staggering suicide statistics

Two construction workers take their own lives every working day in the UK 

Any suicide is always one too many but the UK’s construction industry’s suicide rate of two workers deaths per day is all the more shocking when you consider that it hasn’t stopped rising. 

When he found out about his industry’s suicide rates, Craig Sanders, Protrade’s Joint Managing Director, decided he needed to give something back to the industry he’s been working in for the past thirty years. So, in an effort to raise awareness for the struggles workers face on a daily basis, Craig has decided to embark on an unprecedented adventure and set up a Just Giving event through which people can contribute.  

Alongside two of his school friends, Craig will be raising money for Lighthouse Club by completing the 355 miles of Pennine Cycleway between the 2nd and 6th of May. Lighthouse Club is the only charity to currently provide emotional, physical and financial well-being support for construction workers and their families.   

When questioned about his motivations, Craig said: 

“I was shocked to hear that two construction workers take their own lives every working day in the UK. I believe the construction industry has the second-highest statistic when it comes to suicides, which is both startling and devastating.” 

Craig Sanders Protrade Managing Director

He went on to detail just a few of the reasons why he believes it is such a prevalent practice within the industry, namely long working hours, tight deadlines, lack of a routine, working in isolation and separation from families, and how these all contribute to poor mental health standards among tradespeople. 

On the topic of how he and his friends have approached this endeavour, he had to say: 

“We’re not exactly ‘in shape’, so this will be challenging to say the least. If my gruelling adventure means that just one more person is saved by getting the support they need, it’ll be the most rewarding thing I have ever done.” 

Although The Lighthouse Club’s work mainly focuses on mental health, they also work across a number of different wellness areas within the construction industry, including financial support, a branch that has become increasingly crucial in recent years.    

Craig's cycle for suicide in the construction industry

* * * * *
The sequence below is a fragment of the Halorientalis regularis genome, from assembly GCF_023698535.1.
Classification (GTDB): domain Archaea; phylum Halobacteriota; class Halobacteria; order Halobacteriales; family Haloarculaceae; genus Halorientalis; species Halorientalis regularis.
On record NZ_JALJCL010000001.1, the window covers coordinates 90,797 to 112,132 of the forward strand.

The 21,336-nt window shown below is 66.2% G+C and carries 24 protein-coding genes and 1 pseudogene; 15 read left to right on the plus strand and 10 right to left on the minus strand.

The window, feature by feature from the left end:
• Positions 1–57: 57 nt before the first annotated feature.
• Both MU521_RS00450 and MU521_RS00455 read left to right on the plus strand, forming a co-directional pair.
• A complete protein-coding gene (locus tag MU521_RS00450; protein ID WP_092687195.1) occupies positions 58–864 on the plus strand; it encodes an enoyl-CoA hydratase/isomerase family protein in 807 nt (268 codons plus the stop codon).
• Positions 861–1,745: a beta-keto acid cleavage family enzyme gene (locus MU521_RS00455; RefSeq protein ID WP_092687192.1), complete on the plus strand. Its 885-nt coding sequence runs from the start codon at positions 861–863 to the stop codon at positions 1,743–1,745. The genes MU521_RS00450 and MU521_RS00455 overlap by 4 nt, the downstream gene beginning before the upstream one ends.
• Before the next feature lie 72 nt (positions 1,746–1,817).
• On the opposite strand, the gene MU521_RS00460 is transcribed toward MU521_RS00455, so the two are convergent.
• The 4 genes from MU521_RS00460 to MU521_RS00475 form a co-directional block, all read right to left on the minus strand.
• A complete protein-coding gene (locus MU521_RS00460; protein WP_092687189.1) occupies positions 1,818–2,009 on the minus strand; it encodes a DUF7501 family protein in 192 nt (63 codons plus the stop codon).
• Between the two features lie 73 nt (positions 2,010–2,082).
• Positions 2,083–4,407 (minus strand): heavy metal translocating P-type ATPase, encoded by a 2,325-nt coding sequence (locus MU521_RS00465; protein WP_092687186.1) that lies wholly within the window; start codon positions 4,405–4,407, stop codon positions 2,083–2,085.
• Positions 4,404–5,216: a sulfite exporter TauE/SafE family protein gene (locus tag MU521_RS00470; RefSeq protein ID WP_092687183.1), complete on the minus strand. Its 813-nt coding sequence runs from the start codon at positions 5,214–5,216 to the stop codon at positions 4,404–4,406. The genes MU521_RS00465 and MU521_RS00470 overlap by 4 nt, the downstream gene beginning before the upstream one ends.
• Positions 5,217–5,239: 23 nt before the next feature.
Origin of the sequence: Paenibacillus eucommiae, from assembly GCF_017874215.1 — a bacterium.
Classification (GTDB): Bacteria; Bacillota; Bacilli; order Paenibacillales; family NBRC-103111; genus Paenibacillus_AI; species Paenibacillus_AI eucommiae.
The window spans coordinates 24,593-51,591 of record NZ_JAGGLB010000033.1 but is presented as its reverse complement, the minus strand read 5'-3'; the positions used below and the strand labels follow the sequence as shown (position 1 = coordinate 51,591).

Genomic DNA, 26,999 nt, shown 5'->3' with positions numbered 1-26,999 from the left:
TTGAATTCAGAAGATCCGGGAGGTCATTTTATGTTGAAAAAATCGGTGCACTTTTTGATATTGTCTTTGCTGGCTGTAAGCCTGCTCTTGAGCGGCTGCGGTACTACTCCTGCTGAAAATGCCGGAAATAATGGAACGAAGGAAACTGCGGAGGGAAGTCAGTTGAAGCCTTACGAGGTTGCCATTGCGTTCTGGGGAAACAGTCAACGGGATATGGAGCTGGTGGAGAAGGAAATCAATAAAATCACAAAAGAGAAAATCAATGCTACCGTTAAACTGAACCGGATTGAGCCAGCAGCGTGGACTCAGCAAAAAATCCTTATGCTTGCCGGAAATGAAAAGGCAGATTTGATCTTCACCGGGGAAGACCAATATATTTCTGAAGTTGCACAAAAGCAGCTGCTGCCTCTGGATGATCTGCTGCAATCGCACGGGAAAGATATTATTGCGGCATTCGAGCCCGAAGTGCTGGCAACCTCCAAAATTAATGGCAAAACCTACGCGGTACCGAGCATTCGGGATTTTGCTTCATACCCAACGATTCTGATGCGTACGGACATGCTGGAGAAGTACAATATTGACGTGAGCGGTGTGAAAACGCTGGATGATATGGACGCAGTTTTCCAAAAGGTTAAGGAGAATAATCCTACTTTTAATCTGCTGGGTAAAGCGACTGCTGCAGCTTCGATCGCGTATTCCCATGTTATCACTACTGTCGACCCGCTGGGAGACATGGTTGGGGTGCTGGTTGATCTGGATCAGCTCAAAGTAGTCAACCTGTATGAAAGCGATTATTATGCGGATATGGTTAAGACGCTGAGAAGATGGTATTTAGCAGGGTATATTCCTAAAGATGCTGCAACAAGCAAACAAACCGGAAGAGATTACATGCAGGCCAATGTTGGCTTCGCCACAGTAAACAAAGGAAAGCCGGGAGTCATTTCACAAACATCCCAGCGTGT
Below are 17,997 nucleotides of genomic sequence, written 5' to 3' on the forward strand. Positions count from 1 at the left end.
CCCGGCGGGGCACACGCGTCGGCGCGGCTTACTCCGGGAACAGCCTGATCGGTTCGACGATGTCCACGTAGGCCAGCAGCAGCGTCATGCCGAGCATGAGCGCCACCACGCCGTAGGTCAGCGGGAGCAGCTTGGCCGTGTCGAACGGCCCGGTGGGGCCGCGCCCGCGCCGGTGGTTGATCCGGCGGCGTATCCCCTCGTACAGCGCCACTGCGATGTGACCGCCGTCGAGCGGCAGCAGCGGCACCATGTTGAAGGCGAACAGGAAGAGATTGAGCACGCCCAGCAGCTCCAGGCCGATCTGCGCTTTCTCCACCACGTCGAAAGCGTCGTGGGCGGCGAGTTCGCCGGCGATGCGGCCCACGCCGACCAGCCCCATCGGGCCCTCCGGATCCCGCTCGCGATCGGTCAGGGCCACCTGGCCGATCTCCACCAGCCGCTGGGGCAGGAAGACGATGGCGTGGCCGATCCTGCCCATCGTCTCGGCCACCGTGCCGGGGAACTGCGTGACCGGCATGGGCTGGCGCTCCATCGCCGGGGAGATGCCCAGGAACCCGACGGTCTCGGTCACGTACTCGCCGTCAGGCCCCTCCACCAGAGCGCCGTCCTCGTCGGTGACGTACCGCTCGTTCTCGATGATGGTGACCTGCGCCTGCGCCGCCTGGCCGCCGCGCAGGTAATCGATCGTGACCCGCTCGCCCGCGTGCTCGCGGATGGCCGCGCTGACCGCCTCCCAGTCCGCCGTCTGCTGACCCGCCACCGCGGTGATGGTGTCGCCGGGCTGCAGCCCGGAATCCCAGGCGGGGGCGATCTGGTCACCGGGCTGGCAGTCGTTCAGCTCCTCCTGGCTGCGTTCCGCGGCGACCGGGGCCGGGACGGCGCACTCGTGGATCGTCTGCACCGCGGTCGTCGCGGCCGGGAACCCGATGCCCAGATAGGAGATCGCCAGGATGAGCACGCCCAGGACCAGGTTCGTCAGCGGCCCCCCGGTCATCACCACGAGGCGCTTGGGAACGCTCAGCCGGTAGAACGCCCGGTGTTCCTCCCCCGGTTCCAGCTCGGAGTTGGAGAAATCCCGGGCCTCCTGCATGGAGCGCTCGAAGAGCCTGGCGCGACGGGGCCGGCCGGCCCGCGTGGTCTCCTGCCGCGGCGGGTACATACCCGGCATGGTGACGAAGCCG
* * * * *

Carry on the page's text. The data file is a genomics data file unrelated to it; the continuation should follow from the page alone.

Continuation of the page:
To add to that, though strides have been made in the last few years, it’s well known that the construction industry is still, notoriously, a macho environment where people tend not to feel comfortable discussing how they feel and what problems they might be facing.    

“Since speaking to people within the industry about this, what’s clear to me is that everyone seems to know someone that has taken their own life. This is something that resonates with me, too.” 

When asked what message he would give to anyone that finds themselves in that situation, Craig raised a very important point:    

“It’s easy to say you should speak to someone. That’s easier said than done and the reality is, though, people often don’t.” 

However, talking doesn’t necessarily need to mean turning to your nearest co-worker and venting until it’s all come pouring out. Lots of platforms and charities now have support lines you can get in touch through, and often speaking to a perfect stranger can turn out to be incredibly easier than someone you’ve known for years. The problem here, though, is that many of us haven’t heard of these services and wouldn’t know where to even start. As Craig himself says: 

“I wasn’t even aware of the Lighthouse Club and I would suspect that there will be many others within the industry that are not aware of the charity and the incredible work they do. Hopefully, by doing this cycle ride, I will be able to raise their profile as well as money for them and what they do for the industry. They’ve got a 24 hour, seven days a week, phone line where workers can reach out and talk to them, offload, and get some support.”   

Protrade’s Joint MD, Des Duddy, added, “I’d also say that if it was that easy to speak to someone, so many more people wouldn’t find themselves so far down the line. It’s almost like saying ‘snap out of it – if it was that easy, nobody would be depressed or struggle with their mental health. There’s an onus on organisations to create a culture whereby colleagues look out for one another.” 

To check up on Craig’s progress or donate to his cause and help support the valuable work of the Lighthouse Club, you can visit his Just Giving event

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